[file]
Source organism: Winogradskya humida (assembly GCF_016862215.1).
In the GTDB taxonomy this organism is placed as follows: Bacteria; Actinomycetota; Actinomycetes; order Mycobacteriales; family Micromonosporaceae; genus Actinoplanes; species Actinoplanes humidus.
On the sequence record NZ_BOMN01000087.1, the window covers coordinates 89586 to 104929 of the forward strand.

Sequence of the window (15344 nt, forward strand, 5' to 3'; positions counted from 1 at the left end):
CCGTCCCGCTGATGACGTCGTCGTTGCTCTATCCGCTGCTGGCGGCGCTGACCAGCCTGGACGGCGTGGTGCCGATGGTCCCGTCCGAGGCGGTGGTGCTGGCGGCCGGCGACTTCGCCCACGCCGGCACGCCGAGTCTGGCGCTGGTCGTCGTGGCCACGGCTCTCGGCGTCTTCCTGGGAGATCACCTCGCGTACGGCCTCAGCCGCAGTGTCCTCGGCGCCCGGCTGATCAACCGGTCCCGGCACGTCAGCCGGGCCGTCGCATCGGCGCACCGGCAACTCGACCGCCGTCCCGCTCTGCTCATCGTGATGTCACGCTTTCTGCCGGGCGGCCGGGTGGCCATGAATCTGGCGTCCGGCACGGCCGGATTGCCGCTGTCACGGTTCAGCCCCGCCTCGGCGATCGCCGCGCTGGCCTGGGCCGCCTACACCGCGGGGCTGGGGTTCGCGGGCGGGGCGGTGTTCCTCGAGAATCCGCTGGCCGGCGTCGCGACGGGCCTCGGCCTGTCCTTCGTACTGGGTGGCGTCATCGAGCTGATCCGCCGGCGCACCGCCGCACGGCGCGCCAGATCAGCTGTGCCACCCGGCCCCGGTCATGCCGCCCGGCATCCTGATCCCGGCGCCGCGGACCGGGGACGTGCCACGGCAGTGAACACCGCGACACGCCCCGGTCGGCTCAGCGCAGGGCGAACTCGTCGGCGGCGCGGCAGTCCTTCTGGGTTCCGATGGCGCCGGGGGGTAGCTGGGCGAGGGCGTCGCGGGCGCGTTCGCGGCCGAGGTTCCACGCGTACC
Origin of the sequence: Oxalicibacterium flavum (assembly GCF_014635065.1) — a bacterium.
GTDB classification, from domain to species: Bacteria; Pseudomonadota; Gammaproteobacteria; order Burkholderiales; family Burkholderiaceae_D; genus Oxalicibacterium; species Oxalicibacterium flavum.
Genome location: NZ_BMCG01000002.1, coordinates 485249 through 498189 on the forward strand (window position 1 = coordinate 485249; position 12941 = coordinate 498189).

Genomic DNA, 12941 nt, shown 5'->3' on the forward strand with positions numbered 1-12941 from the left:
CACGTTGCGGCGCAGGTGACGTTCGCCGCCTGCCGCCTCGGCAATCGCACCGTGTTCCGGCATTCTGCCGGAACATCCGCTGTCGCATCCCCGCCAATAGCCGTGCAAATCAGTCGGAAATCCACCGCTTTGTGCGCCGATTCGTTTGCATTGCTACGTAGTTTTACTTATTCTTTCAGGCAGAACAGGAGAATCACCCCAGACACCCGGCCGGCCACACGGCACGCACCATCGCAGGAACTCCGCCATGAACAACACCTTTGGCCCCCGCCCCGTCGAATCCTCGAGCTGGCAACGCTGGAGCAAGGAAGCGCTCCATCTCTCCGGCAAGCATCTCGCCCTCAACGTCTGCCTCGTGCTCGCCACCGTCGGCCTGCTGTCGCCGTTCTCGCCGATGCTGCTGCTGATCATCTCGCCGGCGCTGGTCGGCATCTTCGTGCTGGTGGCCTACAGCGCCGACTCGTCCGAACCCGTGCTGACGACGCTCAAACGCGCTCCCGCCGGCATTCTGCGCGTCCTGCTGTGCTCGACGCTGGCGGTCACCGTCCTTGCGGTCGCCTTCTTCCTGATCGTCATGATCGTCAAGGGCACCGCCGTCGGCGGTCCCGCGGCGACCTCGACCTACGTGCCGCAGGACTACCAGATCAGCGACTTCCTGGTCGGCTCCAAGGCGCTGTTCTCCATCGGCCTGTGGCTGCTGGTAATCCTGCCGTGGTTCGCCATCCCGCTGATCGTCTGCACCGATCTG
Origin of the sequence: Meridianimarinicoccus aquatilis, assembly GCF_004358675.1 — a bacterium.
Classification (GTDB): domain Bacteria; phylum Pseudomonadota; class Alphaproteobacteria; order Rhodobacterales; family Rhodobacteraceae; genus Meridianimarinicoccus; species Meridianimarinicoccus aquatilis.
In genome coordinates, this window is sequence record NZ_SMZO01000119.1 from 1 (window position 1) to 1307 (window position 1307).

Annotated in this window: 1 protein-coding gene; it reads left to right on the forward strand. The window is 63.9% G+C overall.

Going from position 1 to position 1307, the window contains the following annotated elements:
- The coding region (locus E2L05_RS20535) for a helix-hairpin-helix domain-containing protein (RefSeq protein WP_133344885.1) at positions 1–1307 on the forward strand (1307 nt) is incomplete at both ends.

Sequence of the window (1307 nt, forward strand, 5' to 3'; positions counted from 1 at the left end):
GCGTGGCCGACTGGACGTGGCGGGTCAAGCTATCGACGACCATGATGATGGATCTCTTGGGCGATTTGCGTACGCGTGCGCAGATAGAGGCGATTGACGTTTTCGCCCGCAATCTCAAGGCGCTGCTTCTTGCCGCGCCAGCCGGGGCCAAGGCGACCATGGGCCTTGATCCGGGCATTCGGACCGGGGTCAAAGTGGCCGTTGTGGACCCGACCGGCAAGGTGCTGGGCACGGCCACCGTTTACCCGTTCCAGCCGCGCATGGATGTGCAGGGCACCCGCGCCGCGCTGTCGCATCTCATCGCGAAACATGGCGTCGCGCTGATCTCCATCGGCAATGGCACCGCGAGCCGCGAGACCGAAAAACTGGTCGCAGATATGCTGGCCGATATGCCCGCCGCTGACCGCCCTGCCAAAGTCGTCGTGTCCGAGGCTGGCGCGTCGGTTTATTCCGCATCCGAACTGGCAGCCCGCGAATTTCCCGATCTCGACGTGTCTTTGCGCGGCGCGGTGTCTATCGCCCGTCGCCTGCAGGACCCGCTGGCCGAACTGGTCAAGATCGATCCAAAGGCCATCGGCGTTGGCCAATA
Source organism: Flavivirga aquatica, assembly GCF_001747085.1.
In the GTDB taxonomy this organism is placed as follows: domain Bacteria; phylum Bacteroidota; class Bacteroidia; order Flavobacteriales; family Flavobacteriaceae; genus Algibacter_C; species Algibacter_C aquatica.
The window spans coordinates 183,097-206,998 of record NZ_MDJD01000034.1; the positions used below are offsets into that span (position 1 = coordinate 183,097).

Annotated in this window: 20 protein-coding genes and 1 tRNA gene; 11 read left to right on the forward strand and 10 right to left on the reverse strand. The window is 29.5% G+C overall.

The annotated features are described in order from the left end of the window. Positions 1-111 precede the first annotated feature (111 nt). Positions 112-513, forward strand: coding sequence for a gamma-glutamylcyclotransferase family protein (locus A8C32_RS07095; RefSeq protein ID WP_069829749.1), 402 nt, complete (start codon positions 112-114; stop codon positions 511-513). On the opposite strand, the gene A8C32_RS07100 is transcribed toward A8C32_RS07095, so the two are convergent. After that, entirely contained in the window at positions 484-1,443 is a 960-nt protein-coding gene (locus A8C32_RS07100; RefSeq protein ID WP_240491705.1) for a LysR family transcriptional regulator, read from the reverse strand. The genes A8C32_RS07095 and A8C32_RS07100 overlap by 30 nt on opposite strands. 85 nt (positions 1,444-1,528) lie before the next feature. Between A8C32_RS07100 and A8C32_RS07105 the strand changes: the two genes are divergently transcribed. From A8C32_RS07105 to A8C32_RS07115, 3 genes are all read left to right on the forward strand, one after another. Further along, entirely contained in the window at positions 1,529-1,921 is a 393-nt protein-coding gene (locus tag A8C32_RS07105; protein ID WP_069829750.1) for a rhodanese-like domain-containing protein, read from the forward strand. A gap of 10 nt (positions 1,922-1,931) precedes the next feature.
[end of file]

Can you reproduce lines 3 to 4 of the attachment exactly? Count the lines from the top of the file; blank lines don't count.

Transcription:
On the sequence record NZ_BOMN01000087.1, the window covers coordinates 89586 to 104929 of the forward strand.

Sequence of the window (15344 nt, forward strand, 5' to 3'; positions counted from 1 at the left end):